Gil’s husband, Ewdward, 39, also said he feared a similar assault to the October 7 attack on southern Israel.
“It happened in the south,” he said. “Who’s telling me that now it won’t happen in the north?“
Helene Abergel, a 49-year-old Kiryat Shmona resident who is living at a Tel Aviv hotel, said: “A war must happen to push Hezbollah away from the border.”
In her family’s single room, Gil had a defiant message for Hezbollah.
“They can break our houses,” she said. “They can burn our fields. But they cannot kill our spirit.”


US shocked by video of wounded Palestinian tied to Israeli military jeep

State Department spokesperson Matthew Miller. (Photo courtesy: @StateDept/YouTube)
State Department spokesperson Matthew Miller. (Photo courtesy: @StateDept/YouTube)
Updated 24 June 2024
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US shocked by video of wounded Palestinian tied to Israeli military jeep

State Department spokesperson Matthew Miller. (Photo courtesy: @StateDept/YouTube)
  • The video circulating on social media and verified by Reuters showed a Palestinian resident of Jenin, Mujahed Azmi, on a military jeep that passed between two ambulances

WASHINGTON: The US State Department on Monday said a video of a wounded Palestinian man strapped on a military jeep by Israeli forces was “shocking” and urged a swift investigation to hold those responsible to account.
At a State Department news briefing, a reporter asked: “Isn’t that basically the army using Palestinians as human shields?“
State Department spokesperson Matthew Miller responded: “I will say we saw that video. It was shocking. The practice was absolutely unacceptable. Humans should never be used as human shields.”
“The IDF should swiftly investigate what happened, hold people accountable,” Miller said, using an acronym for the Israel Defense Forces.

Israeli army straps Palestinian on military jeep during raid in Jenin, in this screengrab from a video, in the Israeli-occupied West Bank, June 22, 2024. (REUTERS)

On Saturday, Israeli army forces tied a wounded Palestinian man to the hood of a military jeep during an arrest raid in the occupied West Bank city of Jenin, the Israeli military said.
The video circulating on social media and verified by Reuters showed a Palestinian resident of Jenin, Mujahed Azmi, on a military jeep that passed between two ambulances.
The Israeli military in a statement said Israeli forces were fired at and exchanged fire, wounding a suspect and apprehending him.
Soldiers then violated military protocol, the statement said. The military said the “conduct of the forces in the video of the incident does not conform to the values” of the Israeli military and the incident will be investigated and dealt with. The military said the man was transferred to medics for treatment.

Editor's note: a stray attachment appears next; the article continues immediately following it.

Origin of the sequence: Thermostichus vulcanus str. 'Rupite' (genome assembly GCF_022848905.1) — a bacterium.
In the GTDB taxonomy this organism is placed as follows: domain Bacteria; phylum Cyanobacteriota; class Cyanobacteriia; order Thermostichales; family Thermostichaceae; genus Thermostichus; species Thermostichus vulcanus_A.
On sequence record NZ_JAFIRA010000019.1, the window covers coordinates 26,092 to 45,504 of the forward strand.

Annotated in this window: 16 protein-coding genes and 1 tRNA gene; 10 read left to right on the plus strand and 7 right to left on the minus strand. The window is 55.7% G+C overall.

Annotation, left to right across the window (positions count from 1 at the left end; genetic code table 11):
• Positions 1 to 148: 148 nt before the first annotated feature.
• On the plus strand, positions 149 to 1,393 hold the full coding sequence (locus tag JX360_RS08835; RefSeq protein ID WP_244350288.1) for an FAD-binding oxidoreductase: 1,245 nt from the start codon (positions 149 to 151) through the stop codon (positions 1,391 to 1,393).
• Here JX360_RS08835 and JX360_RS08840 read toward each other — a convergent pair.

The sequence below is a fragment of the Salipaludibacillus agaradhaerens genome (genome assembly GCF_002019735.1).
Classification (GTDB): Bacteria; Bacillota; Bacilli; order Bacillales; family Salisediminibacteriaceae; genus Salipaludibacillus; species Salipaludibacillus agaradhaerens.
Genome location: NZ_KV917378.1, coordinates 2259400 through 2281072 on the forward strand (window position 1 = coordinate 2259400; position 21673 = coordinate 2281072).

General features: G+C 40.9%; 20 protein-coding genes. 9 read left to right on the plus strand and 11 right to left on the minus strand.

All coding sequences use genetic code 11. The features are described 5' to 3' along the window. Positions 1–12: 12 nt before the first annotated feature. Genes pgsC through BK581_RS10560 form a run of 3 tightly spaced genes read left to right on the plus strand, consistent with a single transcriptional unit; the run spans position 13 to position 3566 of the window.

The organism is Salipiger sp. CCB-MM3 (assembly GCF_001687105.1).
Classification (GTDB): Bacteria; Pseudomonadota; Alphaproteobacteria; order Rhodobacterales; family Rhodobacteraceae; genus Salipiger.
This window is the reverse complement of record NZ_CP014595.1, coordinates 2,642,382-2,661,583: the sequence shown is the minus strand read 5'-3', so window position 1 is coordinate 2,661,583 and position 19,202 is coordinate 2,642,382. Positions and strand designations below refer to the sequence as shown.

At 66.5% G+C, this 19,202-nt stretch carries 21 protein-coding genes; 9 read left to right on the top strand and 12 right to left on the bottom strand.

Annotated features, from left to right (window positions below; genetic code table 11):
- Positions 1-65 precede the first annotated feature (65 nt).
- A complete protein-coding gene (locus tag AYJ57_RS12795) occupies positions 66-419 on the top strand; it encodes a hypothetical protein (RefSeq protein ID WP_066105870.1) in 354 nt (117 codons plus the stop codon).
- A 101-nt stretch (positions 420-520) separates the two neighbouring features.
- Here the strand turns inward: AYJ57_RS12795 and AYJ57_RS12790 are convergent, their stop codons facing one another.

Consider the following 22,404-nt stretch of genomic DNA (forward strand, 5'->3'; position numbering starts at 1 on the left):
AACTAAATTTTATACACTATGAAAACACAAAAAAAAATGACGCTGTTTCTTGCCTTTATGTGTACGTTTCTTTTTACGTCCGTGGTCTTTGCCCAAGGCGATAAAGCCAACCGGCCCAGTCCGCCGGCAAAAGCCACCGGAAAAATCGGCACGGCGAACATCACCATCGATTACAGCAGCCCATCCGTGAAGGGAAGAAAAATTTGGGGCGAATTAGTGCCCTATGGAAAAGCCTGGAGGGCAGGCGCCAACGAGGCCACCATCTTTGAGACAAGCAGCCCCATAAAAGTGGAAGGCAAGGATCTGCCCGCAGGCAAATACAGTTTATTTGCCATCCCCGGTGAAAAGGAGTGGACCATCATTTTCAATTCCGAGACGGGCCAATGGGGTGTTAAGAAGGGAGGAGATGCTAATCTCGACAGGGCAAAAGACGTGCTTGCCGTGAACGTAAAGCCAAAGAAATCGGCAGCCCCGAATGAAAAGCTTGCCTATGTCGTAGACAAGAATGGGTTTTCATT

“I saw the statement they put out that the actions were inconsistent with the orders those soldiers received and that is being investigated and the people involved will be dealt with accordingly. That is absolutely appropriate,” Miller said.
Violence in the West Bank, already on the rise before the Israel-Hamas war in Gaza began in October, has escalated since then with frequent army raids on militant groups, rampages by Jewish settlers in Palestinian villages and deadly Palestinian street attacks.

 


Egypt tomb find may shed light on ancient diseases

Egypt tomb find may shed light on ancient diseases
Updated 24 June 2024
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Egypt tomb find may shed light on ancient diseases

Egypt tomb find may shed light on ancient diseases

CAIRO: A discovery of 33 ancient tombs in Egypt’s southern city of Aswan could reveal “new information on diseases” prevalent at the time, the Tourism and Antiquities Ministry said.

The tombs date back to the Ancient Egyptian Late Period and the Greco-Roman Periods, which lasted from the seventh century BC until around the fourth century AD.

The burials were found by a joint Egyptian-Italian archaeological mission.

Ayman Ashmawy, who heads the Supreme Council of Antiquities’ Egyptian Antiquities Division, said studies of the mummies “indicate that 30 to 40 percent of those buried died in their youth, as newborns or as adolescents.”

Patrizia Piacentini, professor of Egyptology and archeology at the University of Milan, headed the Italian side of the mission.

She said preliminary studies on the remains showed that “some suffered from infectious diseases, while others had bone disorders.”

The remains of several adult women showed signs of pelvic bone trauma.

Other mummies indicated “anemia, malnutrition, chest diseases, tuberculosis and signs of osteoporosis,” Piacentini said in a ministry statement.

Since 2018, the mission has been excavating the area around the Aga Khan mausoleum where Sir Sultan Mahomed Shah is buried, on the west bank of the Nile River just across from Aswan city center.

Among the remains found were “an adult, perhaps a woman, and a child who may have died at the age of one or two,” said Abdelmoneim Said, General Director of Aswan and Nubia Antiquities.

“The two bodies were still attached inside a stone coffin,” he added.